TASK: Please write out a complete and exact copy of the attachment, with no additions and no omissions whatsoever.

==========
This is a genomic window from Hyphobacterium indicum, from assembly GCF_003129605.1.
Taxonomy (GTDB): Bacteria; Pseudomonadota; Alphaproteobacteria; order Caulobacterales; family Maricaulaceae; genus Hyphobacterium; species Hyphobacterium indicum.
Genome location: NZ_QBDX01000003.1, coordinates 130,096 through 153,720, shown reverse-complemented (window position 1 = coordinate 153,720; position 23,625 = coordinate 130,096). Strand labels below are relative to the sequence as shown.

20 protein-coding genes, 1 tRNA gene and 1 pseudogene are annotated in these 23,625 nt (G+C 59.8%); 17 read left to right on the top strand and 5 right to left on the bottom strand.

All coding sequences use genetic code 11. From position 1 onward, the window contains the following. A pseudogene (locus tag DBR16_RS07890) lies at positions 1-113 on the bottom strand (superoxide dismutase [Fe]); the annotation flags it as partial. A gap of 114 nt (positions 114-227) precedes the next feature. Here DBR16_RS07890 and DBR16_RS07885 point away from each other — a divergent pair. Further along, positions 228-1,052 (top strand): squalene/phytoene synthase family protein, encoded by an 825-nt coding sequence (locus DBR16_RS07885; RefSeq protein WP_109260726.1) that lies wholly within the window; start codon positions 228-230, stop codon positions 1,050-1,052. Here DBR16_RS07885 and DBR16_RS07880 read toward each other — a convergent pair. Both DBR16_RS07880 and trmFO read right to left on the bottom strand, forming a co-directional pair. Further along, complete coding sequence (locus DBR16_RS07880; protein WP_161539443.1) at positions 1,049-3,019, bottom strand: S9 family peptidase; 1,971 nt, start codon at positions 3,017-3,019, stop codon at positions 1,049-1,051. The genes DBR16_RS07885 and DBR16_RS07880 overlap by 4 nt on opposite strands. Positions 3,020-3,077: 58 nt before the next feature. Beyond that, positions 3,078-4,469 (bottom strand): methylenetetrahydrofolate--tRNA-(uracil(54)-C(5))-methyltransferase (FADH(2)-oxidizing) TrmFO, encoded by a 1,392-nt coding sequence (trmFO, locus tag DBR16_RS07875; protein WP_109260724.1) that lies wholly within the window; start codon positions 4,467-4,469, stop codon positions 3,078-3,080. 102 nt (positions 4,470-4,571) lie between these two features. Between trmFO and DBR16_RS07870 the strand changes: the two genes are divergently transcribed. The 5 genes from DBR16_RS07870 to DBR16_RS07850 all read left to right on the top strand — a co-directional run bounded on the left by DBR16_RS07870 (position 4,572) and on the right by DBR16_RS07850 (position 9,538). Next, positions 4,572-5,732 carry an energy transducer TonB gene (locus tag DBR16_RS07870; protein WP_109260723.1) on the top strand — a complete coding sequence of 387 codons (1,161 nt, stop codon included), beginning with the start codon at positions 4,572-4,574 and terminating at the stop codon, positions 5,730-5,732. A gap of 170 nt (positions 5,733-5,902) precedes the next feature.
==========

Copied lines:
This is a genomic window from Hyphobacterium indicum, from assembly GCF_003129605.1.
Taxonomy (GTDB): Bacteria; Pseudomonadota; Alphaproteobacteria; order Caulobacterales; family Maricaulaceae; genus Hyphobacterium; species Hyphobacterium indicum.
Genome location: NZ_QBDX01000003.1, coordinates 130,096 through 153,720, shown reverse-complemented (window position 1 = coordinate 153,720; position 23,625 = coordinate 130,096). Strand labels below are relative to the sequence as shown.

20 protein-coding genes, 1 tRNA gene and 1 pseudogene are annotated in these 23,625 nt (G+C 59.8%); 17 read left to right on the top strand and 5 right to left on the bottom strand.

All coding sequences use genetic code 11. From position 1 onward, the window contains the following. A pseudogene (locus tag DBR16_RS07890) lies at positions 1-113 on the bottom strand (superoxide dismutase [Fe]); the annotation flags it as partial. A gap of 114 nt (positions 114-227) precedes the next feature. Here DBR16_RS07890 and DBR16_RS07885 point away from each other — a divergent pair. Further along, positions 228-1,052 (top strand): squalene/phytoene synthase family protein, encoded by an 825-nt coding sequence (locus DBR16_RS07885; RefSeq protein WP_109260726.1) that lies wholly within the window; start codon positions 228-230, stop codon positions 1,050-1,052. Here DBR16_RS07885 and DBR16_RS07880 read toward each other — a convergent pair. Both DBR16_RS07880 and trmFO read right to left on the bottom strand, forming a co-directional pair. Further along, complete coding sequence (locus DBR16_RS07880; protein WP_161539443.1) at positions 1,049-3,019, bottom strand: S9 family peptidase; 1,971 nt, start codon at positions 3,017-3,019, stop codon at positions 1,049-1,051. The genes DBR16_RS07885 and DBR16_RS07880 overlap by 4 nt on opposite strands. Positions 3,020-3,077: 58 nt before the next feature. Beyond that, positions 3,078-4,469 (bottom strand): methylenetetrahydrofolate--tRNA-(uracil(54)-C(5))-methyltransferase (FADH(2)-oxidizing) TrmFO, encoded by a 1,392-nt coding sequence (trmFO, locus tag DBR16_RS07875; protein WP_109260724.1) that lies wholly within the window; start codon positions 4,467-4,469, stop codon positions 3,078-3,080. 102 nt (positions 4,470-4,571) lie between these two features. Between trmFO and DBR16_RS07870 the strand changes: the two genes are divergently transcribed. The 5 genes from DBR16_RS07870 to DBR16_RS07850 all read left to right on the top strand — a co-directional run bounded on the left by DBR16_RS07870 (position 4,572) and on the right by DBR16_RS07850 (position 9,538). Next, positions 4,572-5,732 carry an energy transducer TonB gene (locus tag DBR16_RS07870; protein WP_109260723.1) on the top strand — a complete coding sequence of 387 codons (1,161 nt, stop codon included), beginning with the start codon at positions 4,572-4,574 and terminating at the stop codon, positions 5,730-5,732. A gap of 170 nt (positions 5,733-5,902) precedes the next feature.